Professor O'Brien is no historical revisionist attempting to make a name for himself but rather, his evidence is deeply rooted in many substantial and credible sources, classical as well as modern. I think his bibliography speaks volumes as proof of his deep readings and analysis on the subject. The reader is left to decide for themselves whether the grape was indeed the cause of Alexander's downfall, or merely a symptom of something else. The respect the author gives to the many factions of Alexander scholarship is what makes this book stand out from all the others in the field. He took a grave academic chance with his assertion and it paid off brilliantly.
During an email exchange with the author on 9/13/2020 he claimed: "I taught a course in Alexander the Great from an historiography point of view. Equally brilliant people could look at the same sources, one seeing a man who embodied the best in all mankind, the other seeing a rapacious narcissist who was a menace to the human race." Even after saying this, I think the good professor has stated his case in the most believable manner.
[About the Author: John Maxwell O'Brien is an emeritus professor of history (Queens College) who has written numerous articles and books on ancient history, medieval history, and the history of alcoholism. His celebrated biography of Alexander the Great has been translated into Greek and Italian. he also just recently completed a novel, Aloysius the Great (which parallels James Joyce's Ulysses). The author, who is 81 years young, currently resides in New Milford, Connecticut.]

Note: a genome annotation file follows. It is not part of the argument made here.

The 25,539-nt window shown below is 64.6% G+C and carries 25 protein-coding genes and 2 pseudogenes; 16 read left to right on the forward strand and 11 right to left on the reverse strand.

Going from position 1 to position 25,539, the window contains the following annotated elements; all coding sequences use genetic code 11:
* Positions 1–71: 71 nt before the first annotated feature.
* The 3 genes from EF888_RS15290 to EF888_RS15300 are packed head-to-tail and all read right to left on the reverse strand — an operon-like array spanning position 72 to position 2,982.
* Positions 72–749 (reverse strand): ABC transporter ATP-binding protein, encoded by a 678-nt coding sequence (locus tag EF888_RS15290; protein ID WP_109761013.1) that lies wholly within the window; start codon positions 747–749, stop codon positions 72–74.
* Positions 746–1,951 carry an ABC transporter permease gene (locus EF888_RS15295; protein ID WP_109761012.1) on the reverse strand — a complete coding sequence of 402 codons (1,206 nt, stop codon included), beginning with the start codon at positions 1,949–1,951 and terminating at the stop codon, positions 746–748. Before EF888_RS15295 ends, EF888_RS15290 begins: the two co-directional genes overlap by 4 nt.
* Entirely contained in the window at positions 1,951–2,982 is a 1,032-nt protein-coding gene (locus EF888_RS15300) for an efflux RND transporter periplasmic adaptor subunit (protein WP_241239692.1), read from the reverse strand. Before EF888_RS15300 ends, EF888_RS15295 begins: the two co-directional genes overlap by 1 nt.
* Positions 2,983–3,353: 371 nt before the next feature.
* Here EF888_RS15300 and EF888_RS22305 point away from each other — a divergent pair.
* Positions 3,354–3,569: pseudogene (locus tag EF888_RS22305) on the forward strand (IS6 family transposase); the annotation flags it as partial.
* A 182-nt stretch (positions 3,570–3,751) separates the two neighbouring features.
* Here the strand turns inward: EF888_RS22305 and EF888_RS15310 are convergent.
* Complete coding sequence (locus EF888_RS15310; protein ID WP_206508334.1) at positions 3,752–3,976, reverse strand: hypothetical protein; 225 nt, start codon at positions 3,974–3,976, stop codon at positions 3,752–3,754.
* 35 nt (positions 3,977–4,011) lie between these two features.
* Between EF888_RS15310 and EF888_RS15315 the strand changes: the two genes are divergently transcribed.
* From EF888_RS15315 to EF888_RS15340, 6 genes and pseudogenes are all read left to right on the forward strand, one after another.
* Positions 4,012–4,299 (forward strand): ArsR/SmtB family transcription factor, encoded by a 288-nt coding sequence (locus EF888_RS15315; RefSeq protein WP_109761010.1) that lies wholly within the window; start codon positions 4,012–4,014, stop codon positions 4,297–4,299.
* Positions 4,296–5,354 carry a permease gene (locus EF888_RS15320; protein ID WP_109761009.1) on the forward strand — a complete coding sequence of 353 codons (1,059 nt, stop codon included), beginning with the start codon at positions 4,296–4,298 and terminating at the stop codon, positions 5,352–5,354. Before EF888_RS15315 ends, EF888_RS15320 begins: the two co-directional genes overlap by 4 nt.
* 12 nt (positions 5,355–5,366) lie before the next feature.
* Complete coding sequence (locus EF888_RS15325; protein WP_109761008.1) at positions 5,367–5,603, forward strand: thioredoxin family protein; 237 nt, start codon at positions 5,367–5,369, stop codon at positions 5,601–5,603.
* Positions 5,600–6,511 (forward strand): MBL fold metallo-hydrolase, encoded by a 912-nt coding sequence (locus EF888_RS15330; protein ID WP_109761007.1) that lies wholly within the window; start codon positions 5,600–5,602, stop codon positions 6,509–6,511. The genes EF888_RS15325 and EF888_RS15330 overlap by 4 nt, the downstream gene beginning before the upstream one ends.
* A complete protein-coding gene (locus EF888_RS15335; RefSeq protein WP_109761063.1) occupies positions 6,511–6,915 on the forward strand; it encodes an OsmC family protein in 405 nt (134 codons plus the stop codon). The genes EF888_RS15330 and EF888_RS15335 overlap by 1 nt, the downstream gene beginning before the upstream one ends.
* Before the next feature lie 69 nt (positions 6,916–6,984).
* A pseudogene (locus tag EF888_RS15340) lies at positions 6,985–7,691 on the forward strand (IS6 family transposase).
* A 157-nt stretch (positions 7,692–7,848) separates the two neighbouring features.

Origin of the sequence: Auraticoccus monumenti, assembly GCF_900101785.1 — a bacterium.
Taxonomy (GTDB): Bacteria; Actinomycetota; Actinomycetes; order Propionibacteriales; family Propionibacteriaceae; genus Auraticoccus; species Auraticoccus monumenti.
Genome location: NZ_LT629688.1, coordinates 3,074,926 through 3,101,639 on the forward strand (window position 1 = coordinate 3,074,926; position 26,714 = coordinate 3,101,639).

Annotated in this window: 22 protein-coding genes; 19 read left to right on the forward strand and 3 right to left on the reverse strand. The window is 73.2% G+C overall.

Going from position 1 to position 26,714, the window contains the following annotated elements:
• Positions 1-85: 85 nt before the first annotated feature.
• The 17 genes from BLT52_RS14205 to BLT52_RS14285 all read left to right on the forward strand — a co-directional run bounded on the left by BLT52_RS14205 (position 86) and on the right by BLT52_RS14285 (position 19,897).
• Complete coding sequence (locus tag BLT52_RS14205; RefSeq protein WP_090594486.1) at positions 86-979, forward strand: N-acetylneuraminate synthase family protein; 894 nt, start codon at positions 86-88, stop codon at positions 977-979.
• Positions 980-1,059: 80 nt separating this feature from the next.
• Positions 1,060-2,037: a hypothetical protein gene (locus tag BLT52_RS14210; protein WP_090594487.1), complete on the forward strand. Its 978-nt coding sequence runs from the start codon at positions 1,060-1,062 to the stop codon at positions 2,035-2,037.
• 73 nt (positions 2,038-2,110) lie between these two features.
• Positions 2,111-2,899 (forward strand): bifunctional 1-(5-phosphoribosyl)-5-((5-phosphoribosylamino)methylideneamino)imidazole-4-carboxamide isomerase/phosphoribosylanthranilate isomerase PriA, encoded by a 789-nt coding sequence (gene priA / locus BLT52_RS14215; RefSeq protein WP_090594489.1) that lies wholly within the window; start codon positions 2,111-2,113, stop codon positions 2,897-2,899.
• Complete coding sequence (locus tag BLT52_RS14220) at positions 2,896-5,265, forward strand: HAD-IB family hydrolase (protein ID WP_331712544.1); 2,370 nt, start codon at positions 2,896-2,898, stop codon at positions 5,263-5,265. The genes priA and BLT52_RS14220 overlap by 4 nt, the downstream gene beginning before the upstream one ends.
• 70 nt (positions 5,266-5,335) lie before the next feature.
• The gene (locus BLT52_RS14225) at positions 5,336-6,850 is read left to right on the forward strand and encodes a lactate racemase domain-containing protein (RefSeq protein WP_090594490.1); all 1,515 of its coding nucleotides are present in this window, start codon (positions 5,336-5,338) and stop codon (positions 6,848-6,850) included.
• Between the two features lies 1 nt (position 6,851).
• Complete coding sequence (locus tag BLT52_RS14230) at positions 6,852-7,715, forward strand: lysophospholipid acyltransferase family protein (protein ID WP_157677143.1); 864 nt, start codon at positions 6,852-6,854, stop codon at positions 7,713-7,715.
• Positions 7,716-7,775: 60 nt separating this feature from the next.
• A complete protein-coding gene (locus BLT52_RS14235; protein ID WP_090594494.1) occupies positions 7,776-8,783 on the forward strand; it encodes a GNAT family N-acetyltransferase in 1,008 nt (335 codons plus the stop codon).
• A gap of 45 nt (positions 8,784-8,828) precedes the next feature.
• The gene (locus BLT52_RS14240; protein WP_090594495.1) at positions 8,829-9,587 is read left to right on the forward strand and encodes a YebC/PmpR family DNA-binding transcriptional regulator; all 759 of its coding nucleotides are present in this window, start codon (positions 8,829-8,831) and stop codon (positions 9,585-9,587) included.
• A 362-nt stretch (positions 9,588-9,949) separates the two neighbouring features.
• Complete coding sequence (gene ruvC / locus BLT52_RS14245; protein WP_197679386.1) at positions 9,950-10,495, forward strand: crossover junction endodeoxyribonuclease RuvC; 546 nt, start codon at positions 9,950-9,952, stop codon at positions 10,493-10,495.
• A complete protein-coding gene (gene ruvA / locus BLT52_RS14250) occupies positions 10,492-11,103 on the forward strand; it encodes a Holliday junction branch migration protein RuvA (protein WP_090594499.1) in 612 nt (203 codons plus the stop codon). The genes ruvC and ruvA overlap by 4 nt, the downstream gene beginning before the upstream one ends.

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[ Aloysius the Great. O'Brien, John Maxwell. United States: Propertius Press. July 2020. 332 pages. ISBN: 978-1-71689-483-1]
What might your reaction be if I told you that an 80-year old, retired university professor living in small town Connecticut is channeling the spirit of Irish author, James Joyce?
Well, it's true! After reading the story I can't help but think something remarkable and supernatural is going on here. Those in the know make the claim that the only chapter worth reading in James Joyce's Ulysses is the 70-page chapter known as the "Ithaca episode," the penultimate section. It's also informally known as the "catechism chapter." The reader can rest assured that chapters 20 & 33 of O'Brien's novel are significant, but unlike Joyce, this author's entire story is worth reading.
Aloysius the Great is the timeless tale of Aloysius Gogarty, a young alcoholic American professor, pressured into becoming resident director of his colleges study-abroad program in England. He leaves the United States full of apprehension and resentment of the task before him. He is also disturbed at having to leave behind a young lady he has become obsessed with. While in England, Gogarty finds himself on a runaway roller-coaster of rebellious students, drugs, sex, and academic politics. As he continues to court his lady friend from afar, his drinking spirals out of control. Gogarty gets help in coping with his problems from an Oxford counterpart who is a wickedly witty and steadfast companion. They consume epic quantities of alcohol while concocting outlandish schemes to address these challenges. Gogarty not only survives the cacophony of events, but emerges on the other side as a hero and crowns his achievements by coming to grips with his alcoholism.